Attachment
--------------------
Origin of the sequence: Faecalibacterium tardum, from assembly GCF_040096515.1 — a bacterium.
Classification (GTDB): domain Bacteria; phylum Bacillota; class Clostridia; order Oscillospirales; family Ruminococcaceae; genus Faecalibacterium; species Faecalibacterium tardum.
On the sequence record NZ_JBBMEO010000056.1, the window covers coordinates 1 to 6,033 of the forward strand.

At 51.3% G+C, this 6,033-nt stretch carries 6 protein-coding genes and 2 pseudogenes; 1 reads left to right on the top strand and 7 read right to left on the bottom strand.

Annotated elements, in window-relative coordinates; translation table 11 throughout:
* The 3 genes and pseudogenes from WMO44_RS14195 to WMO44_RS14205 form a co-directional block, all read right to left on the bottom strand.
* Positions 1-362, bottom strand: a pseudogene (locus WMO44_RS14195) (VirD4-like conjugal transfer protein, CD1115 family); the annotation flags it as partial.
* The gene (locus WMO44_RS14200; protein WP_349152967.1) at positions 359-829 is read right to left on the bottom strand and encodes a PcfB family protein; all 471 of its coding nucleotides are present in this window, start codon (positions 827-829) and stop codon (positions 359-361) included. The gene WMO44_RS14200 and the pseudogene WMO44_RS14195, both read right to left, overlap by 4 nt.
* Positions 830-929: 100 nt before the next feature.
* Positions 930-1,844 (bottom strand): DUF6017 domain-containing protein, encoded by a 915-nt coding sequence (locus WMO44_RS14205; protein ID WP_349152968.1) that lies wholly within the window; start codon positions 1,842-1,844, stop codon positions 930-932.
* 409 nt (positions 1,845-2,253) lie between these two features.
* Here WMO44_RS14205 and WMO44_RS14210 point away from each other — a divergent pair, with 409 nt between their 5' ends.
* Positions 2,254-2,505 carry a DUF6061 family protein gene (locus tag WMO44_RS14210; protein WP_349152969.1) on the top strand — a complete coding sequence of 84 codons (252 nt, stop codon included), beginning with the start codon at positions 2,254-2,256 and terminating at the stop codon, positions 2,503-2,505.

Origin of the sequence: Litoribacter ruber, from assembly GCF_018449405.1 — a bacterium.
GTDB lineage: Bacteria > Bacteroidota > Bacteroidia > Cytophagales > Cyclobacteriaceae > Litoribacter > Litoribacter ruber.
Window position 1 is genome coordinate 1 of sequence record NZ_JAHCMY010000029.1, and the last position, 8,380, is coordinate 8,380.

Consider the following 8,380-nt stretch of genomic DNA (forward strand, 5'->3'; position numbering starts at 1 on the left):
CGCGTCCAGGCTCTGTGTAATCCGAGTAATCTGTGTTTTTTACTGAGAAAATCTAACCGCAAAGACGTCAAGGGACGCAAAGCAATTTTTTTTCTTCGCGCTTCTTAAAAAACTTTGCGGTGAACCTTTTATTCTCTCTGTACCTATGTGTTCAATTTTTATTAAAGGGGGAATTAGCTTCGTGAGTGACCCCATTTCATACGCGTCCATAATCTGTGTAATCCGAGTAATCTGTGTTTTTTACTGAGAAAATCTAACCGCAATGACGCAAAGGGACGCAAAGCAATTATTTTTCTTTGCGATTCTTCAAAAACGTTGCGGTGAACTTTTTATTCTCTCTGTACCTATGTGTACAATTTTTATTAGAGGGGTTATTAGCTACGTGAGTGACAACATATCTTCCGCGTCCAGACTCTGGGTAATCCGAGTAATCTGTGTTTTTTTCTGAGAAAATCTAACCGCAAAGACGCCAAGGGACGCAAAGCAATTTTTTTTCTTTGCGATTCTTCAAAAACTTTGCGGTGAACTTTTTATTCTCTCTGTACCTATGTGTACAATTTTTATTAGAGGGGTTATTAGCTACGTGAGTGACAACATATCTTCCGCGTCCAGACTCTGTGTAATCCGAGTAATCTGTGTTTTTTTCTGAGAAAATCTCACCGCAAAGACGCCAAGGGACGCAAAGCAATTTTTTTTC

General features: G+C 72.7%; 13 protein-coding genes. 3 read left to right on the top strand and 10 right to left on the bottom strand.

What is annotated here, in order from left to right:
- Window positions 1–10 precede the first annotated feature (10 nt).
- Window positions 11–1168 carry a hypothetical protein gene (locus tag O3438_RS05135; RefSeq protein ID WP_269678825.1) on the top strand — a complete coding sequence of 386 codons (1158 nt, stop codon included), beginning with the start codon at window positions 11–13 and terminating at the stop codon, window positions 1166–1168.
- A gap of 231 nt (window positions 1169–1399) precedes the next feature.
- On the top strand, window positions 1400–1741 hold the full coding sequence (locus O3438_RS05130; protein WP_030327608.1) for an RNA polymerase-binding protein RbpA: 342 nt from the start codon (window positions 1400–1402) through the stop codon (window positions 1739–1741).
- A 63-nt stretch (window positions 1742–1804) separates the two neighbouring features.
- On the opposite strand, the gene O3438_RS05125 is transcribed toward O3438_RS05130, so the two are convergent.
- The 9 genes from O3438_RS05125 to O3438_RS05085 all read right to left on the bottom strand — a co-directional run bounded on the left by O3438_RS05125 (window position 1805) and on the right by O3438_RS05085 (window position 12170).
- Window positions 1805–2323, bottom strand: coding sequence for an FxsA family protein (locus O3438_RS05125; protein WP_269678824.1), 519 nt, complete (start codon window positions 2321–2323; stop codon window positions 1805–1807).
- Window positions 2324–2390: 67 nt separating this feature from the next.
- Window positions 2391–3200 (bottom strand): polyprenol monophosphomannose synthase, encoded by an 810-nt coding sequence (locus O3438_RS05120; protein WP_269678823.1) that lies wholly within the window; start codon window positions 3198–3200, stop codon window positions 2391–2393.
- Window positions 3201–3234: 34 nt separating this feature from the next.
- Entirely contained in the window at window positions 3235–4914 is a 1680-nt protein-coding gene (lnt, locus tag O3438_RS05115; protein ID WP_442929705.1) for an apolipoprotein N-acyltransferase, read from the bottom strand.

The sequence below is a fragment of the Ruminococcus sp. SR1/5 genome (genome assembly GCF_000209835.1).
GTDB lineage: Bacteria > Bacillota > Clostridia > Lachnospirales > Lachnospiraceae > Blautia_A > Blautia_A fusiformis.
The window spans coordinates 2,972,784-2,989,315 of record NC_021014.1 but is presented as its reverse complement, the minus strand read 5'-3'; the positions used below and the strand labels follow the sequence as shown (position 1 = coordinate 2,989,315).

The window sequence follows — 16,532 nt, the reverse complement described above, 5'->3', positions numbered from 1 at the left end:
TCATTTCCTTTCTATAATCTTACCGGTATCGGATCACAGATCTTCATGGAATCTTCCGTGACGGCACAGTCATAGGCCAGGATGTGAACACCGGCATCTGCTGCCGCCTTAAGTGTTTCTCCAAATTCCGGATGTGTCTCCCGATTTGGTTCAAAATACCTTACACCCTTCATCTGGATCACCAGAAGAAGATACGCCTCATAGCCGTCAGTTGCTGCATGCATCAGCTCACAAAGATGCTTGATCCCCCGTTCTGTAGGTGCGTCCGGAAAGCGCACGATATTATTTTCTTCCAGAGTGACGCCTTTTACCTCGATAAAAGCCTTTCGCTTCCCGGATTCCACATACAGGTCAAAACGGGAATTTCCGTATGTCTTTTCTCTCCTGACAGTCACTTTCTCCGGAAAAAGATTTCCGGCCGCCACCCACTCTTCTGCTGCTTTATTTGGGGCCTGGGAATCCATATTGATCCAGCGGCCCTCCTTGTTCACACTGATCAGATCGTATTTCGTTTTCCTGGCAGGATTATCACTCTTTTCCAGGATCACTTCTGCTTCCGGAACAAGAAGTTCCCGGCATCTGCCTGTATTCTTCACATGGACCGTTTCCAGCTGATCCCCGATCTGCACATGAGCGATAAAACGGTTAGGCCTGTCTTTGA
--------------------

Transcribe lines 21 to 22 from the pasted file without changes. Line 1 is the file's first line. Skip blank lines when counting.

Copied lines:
- Window positions 1–10 precede the first annotated feature (10 nt).
- Window positions 11–1168 carry a hypothetical protein gene (locus tag O3438_RS05135; RefSeq protein ID WP_269678825.1) on the top strand — a complete coding sequence of 386 codons (1158 nt, stop codon included), beginning with the start codon at window positions 11–13 and terminating at the stop codon, window positions 1166–1168.